Star (Kenya)

Probe Raila over ‘hate’ remarks, Jubilee asks NCIC

Jun. 16, 2017, 3:00 pm
Opposition leader Raila Odinga receives Kajiado politician Tarayia ole Kores to ODM Party in Maili 46, Kajiado West on Thursday, June 15, 2017. /FILE
Jubilee Party has written to NCIC chair Francis Kaparo asking him to investigate opposition leader Raila Odinga over hate speech.

This followed comments by the NASA presidential flag bearer during his tour of Kajiado County on Thursday.

Raila asked the residents to protect their lands and not sell them to ‘outsiders’.

“…until now there is no land because of poverty…we want to change that so that people don’t sell their parcels.”

“Keep your land with you so that you don’t cry foul later on…let the buyers remain at their places of origin,” Raila said.

Jubilee views the comments as amounting to hate speech and want the opposition chief probed over the utterances.

In a letter seen by the Star on Friday, Secretary General Raphael Tuju said the comments are likely to spark violence.

“We all know that it only requires a very small match to start a very large and dangerous fire. With these comments, Raila has struck that match.”

“…the use of irresponsible and inflammatory language will ignite tensions within local communities and can only be regarded as hate speech,” Tuju said.

He asked the commission to review the utterances and establish whether NASA contravened the law with respect to hate speech.

“Raila’s language must be challenged today in the most robust terms. Kenya must move forward as a united nation and not be allowed to fall back into the hands of the abyss of violence.”

He said anyone, regardless of their position in the country, should not be allowed to incite such tensions and violence ahead of the August elections.

“They must face the full force of the law and this must be demonstrated publicly so that Kenyans and the whole world can see that such behavior will not be condoned,” he said.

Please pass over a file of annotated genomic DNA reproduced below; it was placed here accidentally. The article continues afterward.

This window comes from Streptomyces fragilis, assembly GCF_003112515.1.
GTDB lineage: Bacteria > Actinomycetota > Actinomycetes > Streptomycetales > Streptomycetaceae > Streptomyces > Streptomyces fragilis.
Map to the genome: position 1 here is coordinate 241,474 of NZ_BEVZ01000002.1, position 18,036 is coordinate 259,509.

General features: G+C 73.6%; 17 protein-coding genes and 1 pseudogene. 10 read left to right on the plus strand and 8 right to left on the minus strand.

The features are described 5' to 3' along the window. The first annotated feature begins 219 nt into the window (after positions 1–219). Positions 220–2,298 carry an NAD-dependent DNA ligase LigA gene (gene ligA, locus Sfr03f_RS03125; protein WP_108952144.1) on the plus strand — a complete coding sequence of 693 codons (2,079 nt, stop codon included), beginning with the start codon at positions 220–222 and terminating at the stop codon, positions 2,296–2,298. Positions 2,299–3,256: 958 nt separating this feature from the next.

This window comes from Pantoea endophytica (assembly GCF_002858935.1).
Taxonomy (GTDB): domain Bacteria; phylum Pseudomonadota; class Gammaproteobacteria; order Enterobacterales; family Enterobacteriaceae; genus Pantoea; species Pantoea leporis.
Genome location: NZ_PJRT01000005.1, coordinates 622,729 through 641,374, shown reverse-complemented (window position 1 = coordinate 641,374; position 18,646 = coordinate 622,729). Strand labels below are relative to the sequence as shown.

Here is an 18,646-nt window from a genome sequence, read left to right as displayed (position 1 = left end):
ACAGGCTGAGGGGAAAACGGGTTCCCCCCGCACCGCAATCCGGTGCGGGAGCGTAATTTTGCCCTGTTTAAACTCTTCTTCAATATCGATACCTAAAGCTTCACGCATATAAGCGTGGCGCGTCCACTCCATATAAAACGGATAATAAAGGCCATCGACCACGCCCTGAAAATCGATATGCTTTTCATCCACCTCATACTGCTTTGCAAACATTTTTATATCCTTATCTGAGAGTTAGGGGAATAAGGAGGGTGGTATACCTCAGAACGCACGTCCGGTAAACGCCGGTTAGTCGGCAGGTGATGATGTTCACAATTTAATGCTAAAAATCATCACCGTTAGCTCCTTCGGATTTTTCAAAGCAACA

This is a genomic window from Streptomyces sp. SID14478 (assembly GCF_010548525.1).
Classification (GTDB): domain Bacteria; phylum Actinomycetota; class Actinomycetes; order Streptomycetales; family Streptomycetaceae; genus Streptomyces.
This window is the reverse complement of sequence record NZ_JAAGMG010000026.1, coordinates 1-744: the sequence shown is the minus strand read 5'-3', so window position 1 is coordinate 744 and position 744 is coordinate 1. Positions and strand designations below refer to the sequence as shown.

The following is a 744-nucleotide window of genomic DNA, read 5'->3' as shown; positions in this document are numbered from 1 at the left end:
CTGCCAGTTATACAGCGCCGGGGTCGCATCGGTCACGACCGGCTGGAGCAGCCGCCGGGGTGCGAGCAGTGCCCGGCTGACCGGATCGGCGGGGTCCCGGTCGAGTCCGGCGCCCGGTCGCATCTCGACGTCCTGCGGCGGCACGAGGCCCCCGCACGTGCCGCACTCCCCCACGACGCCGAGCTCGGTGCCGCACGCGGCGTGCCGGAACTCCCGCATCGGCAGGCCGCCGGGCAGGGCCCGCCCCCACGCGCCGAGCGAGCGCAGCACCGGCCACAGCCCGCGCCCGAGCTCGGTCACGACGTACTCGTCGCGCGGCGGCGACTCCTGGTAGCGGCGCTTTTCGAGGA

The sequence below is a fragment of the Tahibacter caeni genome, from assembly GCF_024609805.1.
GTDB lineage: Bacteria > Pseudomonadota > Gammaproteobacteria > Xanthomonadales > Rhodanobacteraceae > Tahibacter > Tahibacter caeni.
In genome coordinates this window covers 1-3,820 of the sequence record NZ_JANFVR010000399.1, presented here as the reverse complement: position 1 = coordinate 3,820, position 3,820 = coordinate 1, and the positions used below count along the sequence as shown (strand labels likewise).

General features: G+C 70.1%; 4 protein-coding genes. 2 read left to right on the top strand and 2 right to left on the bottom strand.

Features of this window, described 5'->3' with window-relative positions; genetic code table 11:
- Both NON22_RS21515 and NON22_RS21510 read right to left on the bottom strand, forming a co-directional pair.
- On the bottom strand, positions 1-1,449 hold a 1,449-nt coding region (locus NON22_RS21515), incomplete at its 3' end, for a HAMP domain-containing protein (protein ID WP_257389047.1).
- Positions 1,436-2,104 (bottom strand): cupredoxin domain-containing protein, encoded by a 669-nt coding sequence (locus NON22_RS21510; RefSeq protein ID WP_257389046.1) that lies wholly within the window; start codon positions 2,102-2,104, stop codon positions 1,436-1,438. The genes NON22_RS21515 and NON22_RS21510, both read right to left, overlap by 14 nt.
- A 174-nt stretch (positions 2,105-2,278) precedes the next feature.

Tuju demanded that the NCIC and other investigating agencies rein in Raila to put a stop to “the dangerous comments.”

The letter was copied to the Law Society of Kenya, IEBC, heads of diplomatic missions, Kenya National Commission on Human Rights and religious organisations.

“It is the responsibility of all good people of Kenya never to be silent when we recognise that some among us seek to take us down a dangerous path that could destroy this country,” he said.

This came after President Uhuru Kenyatta told off Raila for inciting Kenyans to violence.

He said Raila is treading the same path that led to the 2007/2008 post election violence.

“Yesterday he was talking about ‘wenye inchi‘ and ‘wenye wanafaa kurudi kwao‘ (those who belong and those who should return to where they came from) … and that is the same language he used to create conflict last time,” the President said in Bomet.

Nominated MP and JP Nairobi senator aspirant Johnson Sakaja said Raila has “crossed the red line and should be tamed now.”

“We all have the experience. People have lost their loved ones. People have been maimed. People have been injured. Scars still exist.”

“Even within the context of a power struggle that we are in right now, there is a line that we cannot allow any politician to pass,” Sakaja said.